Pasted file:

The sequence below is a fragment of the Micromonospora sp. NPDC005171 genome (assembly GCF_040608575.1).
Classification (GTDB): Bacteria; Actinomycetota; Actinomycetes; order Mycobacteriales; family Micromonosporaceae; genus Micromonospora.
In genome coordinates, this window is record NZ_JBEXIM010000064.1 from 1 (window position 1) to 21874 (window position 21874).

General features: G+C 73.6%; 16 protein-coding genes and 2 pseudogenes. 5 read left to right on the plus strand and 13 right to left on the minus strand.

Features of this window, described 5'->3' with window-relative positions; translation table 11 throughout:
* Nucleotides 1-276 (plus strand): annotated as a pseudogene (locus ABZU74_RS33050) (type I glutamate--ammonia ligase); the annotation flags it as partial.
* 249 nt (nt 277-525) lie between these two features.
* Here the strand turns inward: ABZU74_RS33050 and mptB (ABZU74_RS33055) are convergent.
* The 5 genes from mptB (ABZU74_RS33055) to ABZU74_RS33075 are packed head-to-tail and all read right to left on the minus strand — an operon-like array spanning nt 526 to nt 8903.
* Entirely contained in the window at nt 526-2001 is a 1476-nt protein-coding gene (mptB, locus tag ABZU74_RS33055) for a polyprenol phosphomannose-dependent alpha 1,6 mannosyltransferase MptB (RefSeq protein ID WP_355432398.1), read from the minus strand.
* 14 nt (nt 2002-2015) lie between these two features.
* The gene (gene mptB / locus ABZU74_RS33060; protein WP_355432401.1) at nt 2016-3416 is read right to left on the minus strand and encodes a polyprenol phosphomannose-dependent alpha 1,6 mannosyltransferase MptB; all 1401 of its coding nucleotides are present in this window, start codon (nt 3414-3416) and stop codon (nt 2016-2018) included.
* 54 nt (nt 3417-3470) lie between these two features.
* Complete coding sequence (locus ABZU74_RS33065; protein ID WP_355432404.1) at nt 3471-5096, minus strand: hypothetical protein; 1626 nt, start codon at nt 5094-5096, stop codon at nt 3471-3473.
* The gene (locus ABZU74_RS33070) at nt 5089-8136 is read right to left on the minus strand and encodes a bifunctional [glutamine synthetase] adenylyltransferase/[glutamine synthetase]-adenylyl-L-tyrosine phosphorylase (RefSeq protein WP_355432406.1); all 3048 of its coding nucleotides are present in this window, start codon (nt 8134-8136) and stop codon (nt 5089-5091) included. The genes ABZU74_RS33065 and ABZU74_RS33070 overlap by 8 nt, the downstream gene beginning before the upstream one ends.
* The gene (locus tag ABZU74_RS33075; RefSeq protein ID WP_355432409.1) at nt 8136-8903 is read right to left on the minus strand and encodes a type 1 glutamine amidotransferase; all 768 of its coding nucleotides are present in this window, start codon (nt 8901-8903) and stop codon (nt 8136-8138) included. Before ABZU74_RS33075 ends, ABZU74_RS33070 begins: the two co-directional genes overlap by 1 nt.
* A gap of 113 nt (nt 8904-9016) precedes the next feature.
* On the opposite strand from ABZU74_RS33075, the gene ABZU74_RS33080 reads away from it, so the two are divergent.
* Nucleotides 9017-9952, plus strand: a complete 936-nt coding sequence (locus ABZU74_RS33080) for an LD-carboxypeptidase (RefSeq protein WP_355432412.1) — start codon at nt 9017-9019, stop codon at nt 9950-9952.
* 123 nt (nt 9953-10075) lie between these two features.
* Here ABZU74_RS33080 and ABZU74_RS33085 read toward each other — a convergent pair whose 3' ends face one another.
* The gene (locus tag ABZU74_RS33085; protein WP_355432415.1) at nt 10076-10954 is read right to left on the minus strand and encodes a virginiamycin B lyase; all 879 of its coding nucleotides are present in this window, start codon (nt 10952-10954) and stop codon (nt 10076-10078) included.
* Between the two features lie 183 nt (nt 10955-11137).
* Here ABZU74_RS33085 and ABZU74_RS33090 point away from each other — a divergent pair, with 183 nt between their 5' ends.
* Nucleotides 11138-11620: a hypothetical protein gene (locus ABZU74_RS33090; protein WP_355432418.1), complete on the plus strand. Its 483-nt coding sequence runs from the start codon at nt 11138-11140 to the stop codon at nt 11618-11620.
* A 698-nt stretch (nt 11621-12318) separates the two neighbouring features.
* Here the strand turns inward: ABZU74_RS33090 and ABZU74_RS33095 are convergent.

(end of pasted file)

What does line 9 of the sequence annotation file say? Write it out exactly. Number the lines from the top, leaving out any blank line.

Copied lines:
* The 5 genes from mptB (ABZU74_RS33055) to ABZU74_RS33075 are packed head-to-tail and all read right to left on the minus strand — an operon-like array spanning nt 526 to nt 8903.